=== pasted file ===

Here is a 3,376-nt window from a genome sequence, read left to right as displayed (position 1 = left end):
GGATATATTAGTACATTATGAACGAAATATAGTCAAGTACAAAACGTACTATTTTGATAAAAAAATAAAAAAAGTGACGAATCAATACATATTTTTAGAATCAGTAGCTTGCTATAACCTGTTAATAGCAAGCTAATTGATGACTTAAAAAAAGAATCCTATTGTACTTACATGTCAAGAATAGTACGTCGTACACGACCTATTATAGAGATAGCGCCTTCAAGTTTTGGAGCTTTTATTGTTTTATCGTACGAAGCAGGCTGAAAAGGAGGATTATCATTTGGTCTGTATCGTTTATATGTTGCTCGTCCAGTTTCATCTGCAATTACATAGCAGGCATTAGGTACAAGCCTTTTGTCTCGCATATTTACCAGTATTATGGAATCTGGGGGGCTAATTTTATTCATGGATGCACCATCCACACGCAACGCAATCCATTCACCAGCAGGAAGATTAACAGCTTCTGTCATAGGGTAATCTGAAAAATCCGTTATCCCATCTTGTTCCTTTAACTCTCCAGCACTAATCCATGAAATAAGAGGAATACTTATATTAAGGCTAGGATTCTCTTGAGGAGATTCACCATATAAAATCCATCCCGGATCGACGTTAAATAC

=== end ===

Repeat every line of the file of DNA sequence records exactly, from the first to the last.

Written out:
Here is a 3,376-nt window from a genome sequence, read left to right as displayed (position 1 = left end):
GGATATATTAGTACATTATGAACGAAATATAGTCAAGTACAAAACGTACTATTTTGATAAAAAAATAAAAAAAGTGACGAATCAATACATATTTTTAGAATCAGTAGCTTGCTATAACCTGTTAATAGCAAGCTAATTGATGACTTAAAAAAAGAATCCTATTGTACTTACATGTCAAGAATAGTACGTCGTACACGACCTATTATAGAGATAGCGCCTTCAAGTTTTGGAGCTTTTATTGTTTTATCGTACGAAGCAGGCTGAAAAGGAGGATTATCATTTGGTCTGTATCGTTTATATGTTGCTCGTCCAGTTTCATCTGCAATTACATAGCAGGCATTAGGTACAAGCCTTTTGTCTCGCATATTTACCAGTATTATGGAATCTGGGGGGCTAATTTTATTCATGGATGCACCATCCACACGCAACGCAATCCATTCACCAGCAGGAAGATTAACAGCTTCTGTCATAGGGTAATCTGAAAAATCCGTTATCCCATCTTGTTCCTTTAACTCTCCAGCACTAATCCATGAAATAAGAGGAATACTTATATTAAGGCTAGGATTCTCTTGAGGAGATTCACCATATAAAATCCATCCCGGATCGACGTTAAATAC